How A Useless Glass Door In A Mexican Palapa Almost Killed Dane Reynolds
The harrowing story amidst CH11 TV’s new film, “Out Of The Rafters.”
Few things will lure me from my self-imposed hermitage of surf and tranquility on the Central Coast of California. A Dane Reynolds motion picture premiere is one of them.
Some moons ago, my enviably unemployed friend returned from a month in Barra De La Cruz with tales of well placed sand and… Dane Reynolds wearing a neon swim cap in the tube?
Over the following weeks, photos and poached iPhone clips of the strange headwear began filtering into my DM’s and Slack threads.
Come mid-June, Dane announced he and the CHAPTER 11 crew would be premiering their new film, titled “Out Of The Rafters”, at their store in downtown Ventura — swim cap footage included.
With a hankering for a new Dane creation, I rolled into the open road and wound south along Hwy 1, full of the inspired curiosity only sealtooth can cultivate. After whistling through the throes of Nipomo agriculture and past advertisements for Buelton’s famous Pea Soup, I burst into the Gaviota coastline. With the sun dousing itself behind Point Conception and the wind whistling, I gunned it into the urban labyrinth.
Arriving in Ventura from the north betrays a much more significant context change than to arrive from LA. As Santa Barbara county fades, so too do the rolling mountains and windswept wildflowers. Greens and yellows transform into the brambly browns of an arid basin. Deep within me, the urge to don a colorful wetsuit and name drop pro-surfers silently grows. Oh, Southern California.
Sauntering along Ventura’s main street, up to the Ch11 store, and around the corner, I was loudly greeted with blonde hair poking out from under carefully placed beanies, free Al Merrick beer, a quiver of sharp and narrow 90’s boards leaning against a wall, and, eventually, a surf film with far more blood than I might’ve expected.
Wearing a white T-shirt and a familiarly bashful expression, Dane nimbly cruised around the crowd, patiently fielding questions from star-crossed fans and setting up the projector.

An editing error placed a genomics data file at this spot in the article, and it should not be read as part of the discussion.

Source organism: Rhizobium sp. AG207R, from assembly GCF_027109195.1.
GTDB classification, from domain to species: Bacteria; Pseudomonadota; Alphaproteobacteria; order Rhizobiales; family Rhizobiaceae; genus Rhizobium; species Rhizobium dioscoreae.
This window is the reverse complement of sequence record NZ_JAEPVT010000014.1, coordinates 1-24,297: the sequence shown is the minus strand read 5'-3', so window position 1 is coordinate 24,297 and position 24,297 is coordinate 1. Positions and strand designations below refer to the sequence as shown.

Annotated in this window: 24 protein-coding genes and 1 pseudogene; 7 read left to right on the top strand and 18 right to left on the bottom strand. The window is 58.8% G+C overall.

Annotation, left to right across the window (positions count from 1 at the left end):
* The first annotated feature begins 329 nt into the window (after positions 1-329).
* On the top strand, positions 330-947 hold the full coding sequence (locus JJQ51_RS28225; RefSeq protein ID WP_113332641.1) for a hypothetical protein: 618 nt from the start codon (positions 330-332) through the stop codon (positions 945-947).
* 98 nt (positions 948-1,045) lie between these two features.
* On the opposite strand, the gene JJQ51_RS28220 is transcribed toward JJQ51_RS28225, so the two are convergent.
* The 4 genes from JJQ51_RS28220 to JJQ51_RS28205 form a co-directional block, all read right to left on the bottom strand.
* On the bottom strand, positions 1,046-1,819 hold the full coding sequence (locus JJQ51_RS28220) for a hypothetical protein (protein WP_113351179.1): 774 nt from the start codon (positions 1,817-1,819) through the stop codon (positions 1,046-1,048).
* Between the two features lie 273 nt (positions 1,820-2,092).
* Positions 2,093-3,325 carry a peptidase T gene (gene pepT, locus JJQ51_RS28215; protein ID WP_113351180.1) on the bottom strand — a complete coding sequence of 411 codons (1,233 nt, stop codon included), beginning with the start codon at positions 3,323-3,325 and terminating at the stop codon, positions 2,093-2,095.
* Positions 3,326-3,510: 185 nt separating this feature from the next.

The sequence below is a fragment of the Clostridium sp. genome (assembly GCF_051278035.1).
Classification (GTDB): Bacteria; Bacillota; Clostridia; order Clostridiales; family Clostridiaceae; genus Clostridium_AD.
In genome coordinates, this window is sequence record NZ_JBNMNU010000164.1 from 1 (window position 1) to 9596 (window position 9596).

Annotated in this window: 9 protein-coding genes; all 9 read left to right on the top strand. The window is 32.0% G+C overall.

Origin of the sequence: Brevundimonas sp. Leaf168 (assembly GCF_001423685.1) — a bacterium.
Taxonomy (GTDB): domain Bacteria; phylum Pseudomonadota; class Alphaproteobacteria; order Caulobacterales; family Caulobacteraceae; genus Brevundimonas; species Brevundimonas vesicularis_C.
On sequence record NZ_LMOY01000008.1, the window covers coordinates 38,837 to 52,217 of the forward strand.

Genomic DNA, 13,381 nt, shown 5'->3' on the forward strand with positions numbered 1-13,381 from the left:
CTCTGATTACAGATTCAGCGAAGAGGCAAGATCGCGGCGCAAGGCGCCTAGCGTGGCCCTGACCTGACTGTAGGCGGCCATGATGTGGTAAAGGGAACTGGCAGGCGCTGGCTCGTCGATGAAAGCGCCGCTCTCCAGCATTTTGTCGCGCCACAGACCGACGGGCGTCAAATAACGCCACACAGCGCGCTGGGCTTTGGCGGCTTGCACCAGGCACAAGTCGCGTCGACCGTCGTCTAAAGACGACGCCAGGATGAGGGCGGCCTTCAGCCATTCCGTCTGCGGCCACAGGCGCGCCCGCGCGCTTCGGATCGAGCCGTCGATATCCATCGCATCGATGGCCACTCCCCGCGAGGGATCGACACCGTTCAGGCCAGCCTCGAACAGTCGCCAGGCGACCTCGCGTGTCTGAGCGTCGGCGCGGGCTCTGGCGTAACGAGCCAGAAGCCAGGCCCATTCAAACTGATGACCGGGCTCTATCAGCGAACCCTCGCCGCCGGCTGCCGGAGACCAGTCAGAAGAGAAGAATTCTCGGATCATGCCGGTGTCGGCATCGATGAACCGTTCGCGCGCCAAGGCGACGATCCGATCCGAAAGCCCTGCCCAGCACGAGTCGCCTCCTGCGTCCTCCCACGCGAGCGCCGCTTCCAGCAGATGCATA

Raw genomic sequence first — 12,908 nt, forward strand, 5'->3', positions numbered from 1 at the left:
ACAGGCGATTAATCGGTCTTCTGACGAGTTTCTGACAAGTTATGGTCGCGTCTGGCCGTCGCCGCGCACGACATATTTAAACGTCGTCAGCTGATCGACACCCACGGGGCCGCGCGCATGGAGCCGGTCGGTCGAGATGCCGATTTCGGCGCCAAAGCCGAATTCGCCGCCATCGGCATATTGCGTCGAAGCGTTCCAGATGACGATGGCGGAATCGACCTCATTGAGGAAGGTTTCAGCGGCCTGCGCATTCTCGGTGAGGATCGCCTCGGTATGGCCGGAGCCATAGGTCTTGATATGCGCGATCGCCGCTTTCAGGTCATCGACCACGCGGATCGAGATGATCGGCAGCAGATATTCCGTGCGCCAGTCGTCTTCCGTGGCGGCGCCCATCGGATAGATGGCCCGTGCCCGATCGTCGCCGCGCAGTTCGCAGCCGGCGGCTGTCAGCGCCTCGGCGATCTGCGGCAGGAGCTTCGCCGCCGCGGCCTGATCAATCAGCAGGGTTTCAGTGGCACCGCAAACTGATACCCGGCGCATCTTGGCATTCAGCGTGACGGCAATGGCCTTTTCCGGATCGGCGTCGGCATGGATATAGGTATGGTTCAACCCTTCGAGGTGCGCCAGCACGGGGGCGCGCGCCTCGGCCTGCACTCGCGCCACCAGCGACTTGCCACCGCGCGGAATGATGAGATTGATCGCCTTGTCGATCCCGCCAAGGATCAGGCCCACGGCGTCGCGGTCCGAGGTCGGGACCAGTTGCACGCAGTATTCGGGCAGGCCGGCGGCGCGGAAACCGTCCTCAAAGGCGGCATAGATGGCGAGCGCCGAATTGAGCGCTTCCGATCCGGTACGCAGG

The premise of the movie was simple — grab a bunch of old mythical Channel Islands boards, and ride ‘em.
“I’ve been riding for CI since I was 14, and I’ve always looked at their archival reference section,” Dane told me later. “I used to go check out Kelly and Rob’s boards — all the guys I was watching in surf videos at the time — and just trip out on actually feeling them. They’re all boards that have been kept because they were someone’s favorite, or because it went on to become a model. They’ve been scanned and replicated. I’m sure every shaper has their classic boards that they want to hang on to, and CI has so much history. It’s especially nostalgic for me because I remember being 14 and looking at Kelly’s boards and feeling like “Oh my god, this is what Kelly was riding.”
The boards in question lined the cobbled wall adjacent to the store and, in turn, I gave a few of them the reliable underarm test. The Curren board was astonishingly thick — the Kelly board uber-thin.
“They were just sitting there, so I asked if we could ride them,” Dane explained. “I grabbed the ones that are kinda classics, but it’s hard to say what they’re valued. I don’t know if there’s a market for them, or if they’ll ever be used for anything down the line. I guess it’s just historical value.
“I just thought it would be fun to ride them, and it was. It was such a good vibe in the water, everyone was so stoked and trading waves. We didn’t really have much of a goal in mind aside from documenting it. The stuff around CA was cool but there was no exclamation point — it needed real waves and there just aren’t real waves around here. I got a little window and we decided to take them down to Mexico. Then, you saw what happened,” he laughs.
The incident Dane is referring to is the fulcrum of the film’s storytelling — a bloody, chill-inducing scene which crops up as the narrative heads south of the border.